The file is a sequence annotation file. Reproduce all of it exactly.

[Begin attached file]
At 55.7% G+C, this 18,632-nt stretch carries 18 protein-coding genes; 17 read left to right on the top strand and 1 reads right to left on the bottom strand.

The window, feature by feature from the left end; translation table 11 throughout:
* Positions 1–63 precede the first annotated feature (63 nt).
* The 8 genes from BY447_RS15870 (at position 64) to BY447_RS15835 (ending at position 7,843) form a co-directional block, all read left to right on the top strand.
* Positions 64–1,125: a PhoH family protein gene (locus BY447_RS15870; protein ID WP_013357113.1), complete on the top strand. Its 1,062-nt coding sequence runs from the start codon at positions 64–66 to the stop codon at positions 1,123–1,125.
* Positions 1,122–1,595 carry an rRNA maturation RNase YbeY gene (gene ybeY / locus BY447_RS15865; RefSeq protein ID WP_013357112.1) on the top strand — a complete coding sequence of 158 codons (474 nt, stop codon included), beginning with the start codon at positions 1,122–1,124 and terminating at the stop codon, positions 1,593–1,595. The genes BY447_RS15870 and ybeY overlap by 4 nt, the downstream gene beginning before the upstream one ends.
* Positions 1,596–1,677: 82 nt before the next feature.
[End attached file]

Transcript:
At 55.7% G+C, this 18,632-nt stretch carries 18 protein-coding genes; 17 read left to right on the top strand and 1 reads right to left on the bottom strand.

The window, feature by feature from the left end; translation table 11 throughout:
* Positions 1–63 precede the first annotated feature (63 nt).
* The 8 genes from BY447_RS15870 (at position 64) to BY447_RS15835 (ending at position 7,843) form a co-directional block, all read left to right on the top strand.
* Positions 64–1,125: a PhoH family protein gene (locus BY447_RS15870; protein ID WP_013357113.1), complete on the top strand. Its 1,062-nt coding sequence runs from the start codon at positions 64–66 to the stop codon at positions 1,123–1,125.
* Positions 1,122–1,595 carry an rRNA maturation RNase YbeY gene (gene ybeY / locus BY447_RS15865; RefSeq protein ID WP_013357112.1) on the top strand — a complete coding sequence of 158 codons (474 nt, stop codon included), beginning with the start codon at positions 1,122–1,124 and terminating at the stop codon, positions 1,593–1,595. The genes BY447_RS15870 and ybeY overlap by 4 nt, the downstream gene beginning before the upstream one ends.
* Positions 1,596–1,677: 82 nt before the next feature.